The interior of Mission San Miguel Arcángel is one of the best preserved of all the missions of California. It features murals executed by noted artist Esteban Munrás in the 1820s.
  • The Mission Arcade, a series of 12 arches, is original. The variety of shapes and sizes was planned[17] and the Mission was known for this arcade.
  • The first chapel on the site was replaced within a year of its construction by a larger adobe chapel, which burned in the 1806 fire.[17]
  • The current mission church was built between 1816 and 1818. It is 144 feet (44 m) long, 27 feet (8.2 m) wide, and 40 feet (12 m) high.[17]
  • The cemetery adjacent to the church holds the remains of 2,249 Native Americans listed in the Mission's burial records.[17]
  • The painted walls inside the church are the original artwork by artist Esteban Munras and other Salinan artists.[17]

Mission bells


Bells were vitally important to daily life at any mission. The bells were rung at mealtimes, to call the Mission residents to work and to religious services, during births and funerals, to signal the approach of a ship or returning missionary, and at other times; novices were instructed in the intricate rituals associated with the ringing the mission bells.

Associated structures


The Rios-Caledonia Adobe was built in 1835 just south of the San Miguel Mission as a home for the overseer of Mission lands.[18] This historic site is well preserved with the original Inn and Stagecoach stop now a museum and small gift shop. A building was added in 1930 that is now a unique history research library.[19] The grounds are maintained by San Luis Obispo County Parks with picnic sites and restrooms available.[20]

The Historic Rios-Caledonia Adobe is a California Historical Landmark (#936) and is listed on the National Park Service's National Register of Historic Places (#71000190).[21]


See also



  1. ^ Leffingwell, p. 91
  2. ^ a b c d Krell, p. 254
  3. ^ Engelhardt
  4. ^ Ruscin, p. 129
  5. ^ Yenne, p. 140
  6. ^ Ruscin, p. 196
  7. ^ Forbes, p. 202
  8. ^ Ruscin, p. 195
  9. ^ a b c Krell, p. 315: as of December 31, 1832; information adapted from Engelhardt's Missions and Missionaries of California.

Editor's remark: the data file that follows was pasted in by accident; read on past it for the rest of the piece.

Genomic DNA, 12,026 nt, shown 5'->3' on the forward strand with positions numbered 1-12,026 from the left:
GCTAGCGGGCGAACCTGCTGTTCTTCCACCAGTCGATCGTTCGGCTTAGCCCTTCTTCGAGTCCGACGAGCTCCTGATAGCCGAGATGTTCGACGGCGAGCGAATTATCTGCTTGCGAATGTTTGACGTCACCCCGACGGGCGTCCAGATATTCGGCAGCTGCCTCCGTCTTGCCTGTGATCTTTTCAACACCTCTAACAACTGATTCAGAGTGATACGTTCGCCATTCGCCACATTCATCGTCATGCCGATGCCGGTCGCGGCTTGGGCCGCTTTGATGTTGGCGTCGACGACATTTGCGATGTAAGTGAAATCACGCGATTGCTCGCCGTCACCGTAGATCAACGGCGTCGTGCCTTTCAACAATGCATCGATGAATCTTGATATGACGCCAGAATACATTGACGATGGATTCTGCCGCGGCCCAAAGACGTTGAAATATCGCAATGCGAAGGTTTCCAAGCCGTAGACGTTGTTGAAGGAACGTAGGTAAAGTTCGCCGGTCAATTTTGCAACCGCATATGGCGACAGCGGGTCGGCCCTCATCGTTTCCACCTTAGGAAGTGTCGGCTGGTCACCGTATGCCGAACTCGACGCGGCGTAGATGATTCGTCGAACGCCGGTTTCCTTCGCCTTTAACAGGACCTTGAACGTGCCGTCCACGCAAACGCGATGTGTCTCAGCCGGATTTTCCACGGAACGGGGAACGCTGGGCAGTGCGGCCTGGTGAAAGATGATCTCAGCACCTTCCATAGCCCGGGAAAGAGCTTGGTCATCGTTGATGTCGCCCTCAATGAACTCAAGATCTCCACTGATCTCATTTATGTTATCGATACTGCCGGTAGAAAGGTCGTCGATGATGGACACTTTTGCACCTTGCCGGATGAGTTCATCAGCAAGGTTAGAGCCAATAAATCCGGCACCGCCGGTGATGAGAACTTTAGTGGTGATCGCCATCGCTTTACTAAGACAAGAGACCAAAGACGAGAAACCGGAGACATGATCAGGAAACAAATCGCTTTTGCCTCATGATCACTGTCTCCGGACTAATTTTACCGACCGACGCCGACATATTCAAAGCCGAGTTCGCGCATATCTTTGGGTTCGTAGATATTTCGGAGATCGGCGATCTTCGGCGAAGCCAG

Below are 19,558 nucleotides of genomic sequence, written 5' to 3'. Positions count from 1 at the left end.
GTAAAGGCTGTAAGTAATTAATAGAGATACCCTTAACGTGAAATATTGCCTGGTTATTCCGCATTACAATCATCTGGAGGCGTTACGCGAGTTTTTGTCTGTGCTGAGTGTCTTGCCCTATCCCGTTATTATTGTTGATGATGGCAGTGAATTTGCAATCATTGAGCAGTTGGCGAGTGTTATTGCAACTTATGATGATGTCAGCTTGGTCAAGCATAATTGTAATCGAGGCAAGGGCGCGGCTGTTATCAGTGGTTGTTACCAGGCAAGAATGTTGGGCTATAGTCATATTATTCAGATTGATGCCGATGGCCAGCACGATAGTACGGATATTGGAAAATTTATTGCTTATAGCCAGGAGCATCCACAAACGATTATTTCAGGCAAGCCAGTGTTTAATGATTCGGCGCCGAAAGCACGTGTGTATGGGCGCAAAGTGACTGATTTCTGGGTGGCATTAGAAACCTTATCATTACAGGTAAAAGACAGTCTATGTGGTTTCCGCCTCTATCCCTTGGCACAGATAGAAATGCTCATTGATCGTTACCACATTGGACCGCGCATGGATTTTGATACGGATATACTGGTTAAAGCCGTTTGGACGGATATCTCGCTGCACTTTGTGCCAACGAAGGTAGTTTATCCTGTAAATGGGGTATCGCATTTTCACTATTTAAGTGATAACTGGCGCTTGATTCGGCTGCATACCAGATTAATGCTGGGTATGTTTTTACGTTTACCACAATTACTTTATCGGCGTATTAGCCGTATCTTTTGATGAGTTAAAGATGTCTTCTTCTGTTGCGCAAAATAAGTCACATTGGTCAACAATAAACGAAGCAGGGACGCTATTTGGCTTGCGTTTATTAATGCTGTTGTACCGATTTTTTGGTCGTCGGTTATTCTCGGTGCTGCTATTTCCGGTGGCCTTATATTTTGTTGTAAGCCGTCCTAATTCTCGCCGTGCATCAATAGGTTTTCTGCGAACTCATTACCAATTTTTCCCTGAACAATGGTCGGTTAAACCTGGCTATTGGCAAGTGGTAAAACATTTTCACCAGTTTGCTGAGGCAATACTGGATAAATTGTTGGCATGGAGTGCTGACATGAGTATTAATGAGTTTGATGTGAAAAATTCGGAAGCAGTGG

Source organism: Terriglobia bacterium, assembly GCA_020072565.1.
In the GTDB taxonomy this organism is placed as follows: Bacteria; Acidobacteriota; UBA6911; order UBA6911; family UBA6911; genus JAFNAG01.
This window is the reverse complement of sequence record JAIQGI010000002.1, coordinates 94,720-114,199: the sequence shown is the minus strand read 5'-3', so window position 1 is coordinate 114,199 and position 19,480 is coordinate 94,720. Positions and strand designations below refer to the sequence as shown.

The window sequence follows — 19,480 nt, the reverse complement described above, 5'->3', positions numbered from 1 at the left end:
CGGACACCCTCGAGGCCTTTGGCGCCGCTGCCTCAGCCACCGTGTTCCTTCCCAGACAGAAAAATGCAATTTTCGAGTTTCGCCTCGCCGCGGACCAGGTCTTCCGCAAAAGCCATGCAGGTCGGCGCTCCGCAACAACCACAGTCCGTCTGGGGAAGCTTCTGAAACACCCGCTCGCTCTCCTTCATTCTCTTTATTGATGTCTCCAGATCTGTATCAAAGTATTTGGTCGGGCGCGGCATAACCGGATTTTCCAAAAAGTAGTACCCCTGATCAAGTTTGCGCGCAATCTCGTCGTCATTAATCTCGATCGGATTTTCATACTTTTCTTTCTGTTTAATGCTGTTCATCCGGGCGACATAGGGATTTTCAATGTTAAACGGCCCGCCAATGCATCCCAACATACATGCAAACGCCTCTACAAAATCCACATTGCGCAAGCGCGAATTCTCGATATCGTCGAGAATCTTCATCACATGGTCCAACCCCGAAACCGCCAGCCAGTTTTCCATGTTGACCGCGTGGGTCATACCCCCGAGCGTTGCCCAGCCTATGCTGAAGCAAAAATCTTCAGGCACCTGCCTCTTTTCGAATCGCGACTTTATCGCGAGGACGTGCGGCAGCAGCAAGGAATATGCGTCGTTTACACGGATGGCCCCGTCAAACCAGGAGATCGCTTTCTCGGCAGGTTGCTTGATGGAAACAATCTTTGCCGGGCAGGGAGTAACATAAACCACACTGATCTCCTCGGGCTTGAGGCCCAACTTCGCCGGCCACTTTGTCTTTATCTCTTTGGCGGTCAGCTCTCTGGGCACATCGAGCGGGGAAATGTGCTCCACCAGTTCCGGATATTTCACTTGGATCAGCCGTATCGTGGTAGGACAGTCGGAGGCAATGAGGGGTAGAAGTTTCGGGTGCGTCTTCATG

10. ^ a b "National Register Information System". National Register of Historic Places. National Park Service. July 9, 2010.
  11. ^ a b "Mission San Miguel Arcangel". National Historic Landmark Quicklinks. National Park Service. Archived from the original on January 9, 2013. Retrieved March 20, 2012.
  12. ^ a b Grimes, Theresa (May 19, 2005). "Mission San Miguel Arcángel" (pdf). National Register of Historic Places – Inventory Nomination Form. National Park Service. Retrieved May 22, 2012.
  13. ^ "History". Mission San Miguel. Archived from the original on October 29, 2016. Retrieved December 13, 2016.
  14. ^ "The Murders in the Old Mission". Retrieved April 2, 2020.
  15. ^ a b "Mission San Miguel Arcangel Historical Time Line". Retrieved April 2, 2020.
  16. ^ "California Missions". Retrieved August 26, 2016.
  17. ^ a b c d e "Mission San Miguel Arcangel The park brochure". n.d. {{cite journal}}: Cite journal requires |journal= (help)
  18. ^ Grimm, Michele; Grimm, Tom (December 21, 1986). "On a Holiday Mission to San Miguel". Los Angeles Times. Retrieved March 10, 2021.
  19. ^ Staff, News (April 28, 2016). "May 1 marks grand opening of Rios-Caledonia Research Library". Paso Robles Daily News. Retrieved March 10, 2021. {{cite news}}: |first= has generic name (help)
  20. ^ "Historic Rios-Caledonia Adobe". The Historic Rios-Caledonia Adobe website. Retrieved March 10, 2021.
  21. ^ "Rios-Caledonia Adobe". Office of Historic Preservation, California State Parks. Retrieved October 14, 2012.